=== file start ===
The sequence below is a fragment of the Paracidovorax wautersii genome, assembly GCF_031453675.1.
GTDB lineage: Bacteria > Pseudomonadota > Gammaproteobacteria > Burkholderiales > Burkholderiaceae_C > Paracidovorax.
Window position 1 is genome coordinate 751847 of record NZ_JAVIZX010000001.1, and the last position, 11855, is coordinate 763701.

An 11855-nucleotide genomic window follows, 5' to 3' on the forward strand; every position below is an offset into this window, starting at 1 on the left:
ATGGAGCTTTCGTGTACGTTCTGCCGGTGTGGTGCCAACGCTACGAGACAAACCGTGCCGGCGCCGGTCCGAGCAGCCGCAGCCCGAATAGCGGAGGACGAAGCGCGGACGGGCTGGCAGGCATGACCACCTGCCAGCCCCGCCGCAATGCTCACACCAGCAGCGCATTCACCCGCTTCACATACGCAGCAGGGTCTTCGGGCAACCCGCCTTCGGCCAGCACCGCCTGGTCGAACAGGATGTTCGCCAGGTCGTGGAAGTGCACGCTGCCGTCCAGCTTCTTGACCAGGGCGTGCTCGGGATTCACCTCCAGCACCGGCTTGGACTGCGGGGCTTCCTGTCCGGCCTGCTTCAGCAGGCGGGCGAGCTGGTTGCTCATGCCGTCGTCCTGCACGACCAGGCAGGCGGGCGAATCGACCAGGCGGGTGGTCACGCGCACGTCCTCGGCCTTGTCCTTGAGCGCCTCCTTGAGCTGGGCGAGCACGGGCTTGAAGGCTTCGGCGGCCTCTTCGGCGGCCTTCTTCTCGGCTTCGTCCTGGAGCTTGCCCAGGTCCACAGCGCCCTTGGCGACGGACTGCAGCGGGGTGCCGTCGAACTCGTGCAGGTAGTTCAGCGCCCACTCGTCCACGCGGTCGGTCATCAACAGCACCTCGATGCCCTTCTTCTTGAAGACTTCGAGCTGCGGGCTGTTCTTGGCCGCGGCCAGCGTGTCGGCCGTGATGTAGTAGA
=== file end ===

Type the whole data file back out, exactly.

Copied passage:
The sequence below is a fragment of the Paracidovorax wautersii genome, assembly GCF_031453675.1.
GTDB lineage: Bacteria > Pseudomonadota > Gammaproteobacteria > Burkholderiales > Burkholderiaceae_C > Paracidovorax.
Window position 1 is genome coordinate 751847 of record NZ_JAVIZX010000001.1, and the last position, 11855, is coordinate 763701.

An 11855-nucleotide genomic window follows, 5' to 3' on the forward strand; every position below is an offset into this window, starting at 1 on the left:
ATGGAGCTTTCGTGTACGTTCTGCCGGTGTGGTGCCAACGCTACGAGACAAACCGTGCCGGCGCCGGTCCGAGCAGCCGCAGCCCGAATAGCGGAGGACGAAGCGCGGACGGGCTGGCAGGCATGACCACCTGCCAGCCCCGCCGCAATGCTCACACCAGCAGCGCATTCACCCGCTTCACATACGCAGCAGGGTCTTCGGGCAACCCGCCTTCGGCCAGCACCGCCTGGTCGAACAGGATGTTCGCCAGGTCGTGGAAGTGCACGCTGCCGTCCAGCTTCTTGACCAGGGCGTGCTCGGGATTCACCTCCAGCACCGGCTTGGACTGCGGGGCTTCCTGTCCGGCCTGCTTCAGCAGGCGGGCGAGCTGGTTGCTCATGCCGTCGTCCTGCACGACCAGGCAGGCGGGCGAATCGACCAGGCGGGTGGTCACGCGCACGTCCTCGGCCTTGTCCTTGAGCGCCTCCTTGAGCTGGGCGAGCACGGGCTTGAAGGCTTCGGCGGCCTCTTCGGCGGCCTTCTTCTCGGCTTCGTCCTGGAGCTTGCCCAGGTCCACAGCGCCCTTGGCGACGGACTGCAGCGGGGTGCCGTCGAACTCGTGCAGGTAGTTCAGCGCCCACTCGTCCACGCGGTCGGTCATCAACAGCACCTCGATGCCCTTCTTCTTGAAGACTTCGAGCTGCGGGCTGTTCTTGGCCGCGGCCAGCGTGTCGGCCGTGATGTAGTAGA